Photo: flickr/David Drexler

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Social movements are tough to build, but when they’re strong, they’re almost impossible to tear apart. In the fourth installment of Chris Crass’s ‘Harry Potter: lessons in social justice organizing,’ we’re taking a look at the way Harry and his compadres keep their movement strong in the face of opposition and oppression.

Hogwarts, the Order of the Phoenix and Building Movement for Justice

Hogwarts is where young witches and wizards are educated and brought into the magical world. It is here they can be who they are, develop their powers and be with peers, friends, teachers and mentors.

Hogwarts, like many schools around the world, is the primary place where new people come into contact with counter-narratives of history, interact with a wider cross section of people than they have before, learn values of equality and democracy and often, through groups like Dumbledore’s Army, have opportunities to join groups putting ideas into action in the world.

While a plurality of ideals exists at Hogwarts — including discriminatory policies against Squibs and non-human magical creatures — the institution is nevertheless deeply influenced by its Headmaster, Dumbledore, a queer, critical educator and a leader of the anti-Voldemort (i.e., anti-imperialist collective liberation-oriented) Order of the Phoenix. Over time, Hogwarts becomes a key site of struggle between the right-wing Death Eaters and the Left.

There are Dolores Umbridge’s efforts to take over Hogwarts to suppress opposition to Voldemort and gut Defense of the Dark Arts classes (i.e., Arizona banning Ethnic Studies classes in conjunction with anti-immigrant legislation designed to disempower working class communities of color). Then Severus Snape takes over as the headmaster under Voldemort’s rule. The struggle over Hogwarts is ultimately a struggle over whose values will shape the common sense understandings of society.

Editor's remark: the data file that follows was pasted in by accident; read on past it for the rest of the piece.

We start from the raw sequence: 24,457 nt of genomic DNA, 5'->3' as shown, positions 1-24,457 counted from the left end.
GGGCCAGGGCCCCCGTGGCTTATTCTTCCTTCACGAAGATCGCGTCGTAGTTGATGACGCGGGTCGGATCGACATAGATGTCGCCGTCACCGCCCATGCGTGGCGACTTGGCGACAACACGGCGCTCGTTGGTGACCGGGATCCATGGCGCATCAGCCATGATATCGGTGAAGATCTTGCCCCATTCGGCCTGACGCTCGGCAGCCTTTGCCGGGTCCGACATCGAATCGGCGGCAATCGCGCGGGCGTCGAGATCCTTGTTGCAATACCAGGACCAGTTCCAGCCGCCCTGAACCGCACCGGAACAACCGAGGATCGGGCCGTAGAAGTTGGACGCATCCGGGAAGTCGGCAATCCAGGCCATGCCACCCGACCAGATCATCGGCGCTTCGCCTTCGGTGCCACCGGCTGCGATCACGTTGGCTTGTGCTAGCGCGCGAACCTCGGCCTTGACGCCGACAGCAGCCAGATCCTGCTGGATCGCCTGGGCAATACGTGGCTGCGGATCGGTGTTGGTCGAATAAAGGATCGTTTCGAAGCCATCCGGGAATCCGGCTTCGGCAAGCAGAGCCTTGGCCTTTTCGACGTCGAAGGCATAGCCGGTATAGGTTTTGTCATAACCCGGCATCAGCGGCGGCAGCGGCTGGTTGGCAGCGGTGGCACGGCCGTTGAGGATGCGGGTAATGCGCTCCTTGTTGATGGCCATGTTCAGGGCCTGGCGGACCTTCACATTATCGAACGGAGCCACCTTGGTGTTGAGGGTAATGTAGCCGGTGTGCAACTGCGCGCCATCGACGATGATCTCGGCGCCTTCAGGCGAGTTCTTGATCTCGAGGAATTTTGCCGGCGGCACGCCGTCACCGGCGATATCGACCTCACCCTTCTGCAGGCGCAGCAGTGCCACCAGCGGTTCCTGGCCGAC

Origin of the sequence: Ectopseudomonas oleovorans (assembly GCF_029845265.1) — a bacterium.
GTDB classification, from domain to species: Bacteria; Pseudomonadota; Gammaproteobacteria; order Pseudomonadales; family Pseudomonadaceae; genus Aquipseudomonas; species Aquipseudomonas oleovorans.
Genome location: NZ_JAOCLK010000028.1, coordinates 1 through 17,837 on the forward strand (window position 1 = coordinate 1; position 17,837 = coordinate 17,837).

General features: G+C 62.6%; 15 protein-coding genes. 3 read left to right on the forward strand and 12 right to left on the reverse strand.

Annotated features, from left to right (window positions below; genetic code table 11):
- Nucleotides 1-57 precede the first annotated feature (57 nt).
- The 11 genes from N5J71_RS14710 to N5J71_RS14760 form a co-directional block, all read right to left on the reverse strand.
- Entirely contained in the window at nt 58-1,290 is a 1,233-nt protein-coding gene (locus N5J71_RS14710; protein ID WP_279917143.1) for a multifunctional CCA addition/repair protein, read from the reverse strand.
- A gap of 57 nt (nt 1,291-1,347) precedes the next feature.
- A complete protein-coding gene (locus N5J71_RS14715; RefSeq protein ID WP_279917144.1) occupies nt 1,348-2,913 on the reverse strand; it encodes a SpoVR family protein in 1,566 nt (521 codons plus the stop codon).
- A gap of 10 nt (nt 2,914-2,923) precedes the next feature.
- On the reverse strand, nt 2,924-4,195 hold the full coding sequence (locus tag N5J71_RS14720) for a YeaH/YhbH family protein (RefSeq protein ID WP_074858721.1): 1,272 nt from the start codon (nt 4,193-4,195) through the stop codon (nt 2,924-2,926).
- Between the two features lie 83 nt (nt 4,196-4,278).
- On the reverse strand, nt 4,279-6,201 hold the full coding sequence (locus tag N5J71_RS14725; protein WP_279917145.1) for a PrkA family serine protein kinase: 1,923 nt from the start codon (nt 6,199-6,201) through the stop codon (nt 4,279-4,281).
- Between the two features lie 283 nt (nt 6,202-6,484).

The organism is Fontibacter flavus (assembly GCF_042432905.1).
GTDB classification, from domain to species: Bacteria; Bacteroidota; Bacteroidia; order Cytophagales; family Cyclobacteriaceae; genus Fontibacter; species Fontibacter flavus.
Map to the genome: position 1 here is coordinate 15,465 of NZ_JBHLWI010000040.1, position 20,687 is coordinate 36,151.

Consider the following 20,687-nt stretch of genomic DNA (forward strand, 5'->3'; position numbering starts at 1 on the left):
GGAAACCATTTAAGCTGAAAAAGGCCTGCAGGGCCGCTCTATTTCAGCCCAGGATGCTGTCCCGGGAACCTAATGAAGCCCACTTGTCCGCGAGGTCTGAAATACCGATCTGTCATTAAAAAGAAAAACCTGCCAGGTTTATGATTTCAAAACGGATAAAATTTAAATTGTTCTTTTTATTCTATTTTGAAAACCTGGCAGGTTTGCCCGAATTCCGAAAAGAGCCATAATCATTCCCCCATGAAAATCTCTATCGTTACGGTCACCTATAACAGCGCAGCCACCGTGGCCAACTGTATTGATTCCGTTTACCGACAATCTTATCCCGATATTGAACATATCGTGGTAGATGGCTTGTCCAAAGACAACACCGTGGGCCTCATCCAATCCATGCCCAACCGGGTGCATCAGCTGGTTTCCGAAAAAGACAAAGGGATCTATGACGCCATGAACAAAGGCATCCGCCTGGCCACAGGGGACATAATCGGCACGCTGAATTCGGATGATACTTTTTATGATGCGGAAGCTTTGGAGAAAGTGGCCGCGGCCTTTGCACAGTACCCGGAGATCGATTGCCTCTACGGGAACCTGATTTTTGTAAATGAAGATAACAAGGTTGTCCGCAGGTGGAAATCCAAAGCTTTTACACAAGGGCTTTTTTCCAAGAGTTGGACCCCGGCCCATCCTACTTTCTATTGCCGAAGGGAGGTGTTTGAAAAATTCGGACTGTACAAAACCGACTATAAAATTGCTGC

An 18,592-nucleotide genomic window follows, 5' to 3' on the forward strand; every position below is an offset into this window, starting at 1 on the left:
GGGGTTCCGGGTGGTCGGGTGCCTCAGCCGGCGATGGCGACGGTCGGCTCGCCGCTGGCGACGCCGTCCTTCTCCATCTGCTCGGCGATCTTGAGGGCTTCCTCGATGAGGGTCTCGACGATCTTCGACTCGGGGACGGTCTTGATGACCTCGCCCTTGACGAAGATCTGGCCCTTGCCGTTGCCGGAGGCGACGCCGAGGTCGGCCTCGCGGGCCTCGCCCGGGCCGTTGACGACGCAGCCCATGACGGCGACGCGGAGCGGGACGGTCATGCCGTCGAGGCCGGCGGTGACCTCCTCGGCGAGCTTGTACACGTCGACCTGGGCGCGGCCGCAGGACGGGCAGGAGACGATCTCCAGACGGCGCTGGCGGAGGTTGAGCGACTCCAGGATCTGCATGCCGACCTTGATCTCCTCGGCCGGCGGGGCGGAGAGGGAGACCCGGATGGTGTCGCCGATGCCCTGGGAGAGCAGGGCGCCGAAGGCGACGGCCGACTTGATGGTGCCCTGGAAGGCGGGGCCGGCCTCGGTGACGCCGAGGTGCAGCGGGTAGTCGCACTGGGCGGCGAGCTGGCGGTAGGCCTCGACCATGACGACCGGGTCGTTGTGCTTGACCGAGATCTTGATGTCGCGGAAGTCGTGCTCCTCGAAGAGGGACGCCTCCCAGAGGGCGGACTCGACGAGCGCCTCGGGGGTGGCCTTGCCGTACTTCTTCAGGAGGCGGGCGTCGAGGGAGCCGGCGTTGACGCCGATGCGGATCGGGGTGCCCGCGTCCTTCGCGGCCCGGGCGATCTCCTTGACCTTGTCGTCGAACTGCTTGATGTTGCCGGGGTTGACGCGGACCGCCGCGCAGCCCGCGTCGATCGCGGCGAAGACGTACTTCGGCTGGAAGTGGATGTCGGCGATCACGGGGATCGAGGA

On the eve of the final showdown, the Left retakes Hogwarts as Dumbledore’s Army unites with the Order of the Phoenix and in the struggle for power, everyone, regardless of previous affiliation or neutrality, must decide on which side they stand.

As Professor McGonagall steps forward to defend Harry and vanquish Snape, all the other professors, along with the students in the houses of Gryffindor, Hufflepuff and Ravenclaw, unite behind the liberation movement. In a matter of minutes, with a new united power led by Left forces, the agents of Voldemort in the administration, and student sympathizers in the house of Slytherin, are disempowered, marginalized and removed.

With the neighboring town of Hogsmeade, Hogwarts becomes a bastion of the anti-Voldemort movement, and the power of the institution and its communities — from the stone soldiers to the formerly neutral professors, students and townspeople — are aligned with the Left and in motion to fight back.

Six key lessons emerge for our movement

1. We must assess the institutions in society, determine which ones have the most liberatory potential and actively support efforts to govern them from the Left and marshal their powers to further social justice. Through our work, our values can shape the institutions and influence the common sense understandings in society.

2. We need autonomous Left organizations like the Order of Phoenix to keep us guided by a larger vision, unite people across many institutions and communities with shared values and strategy and take actions beyond the constraints institutional positions have on us.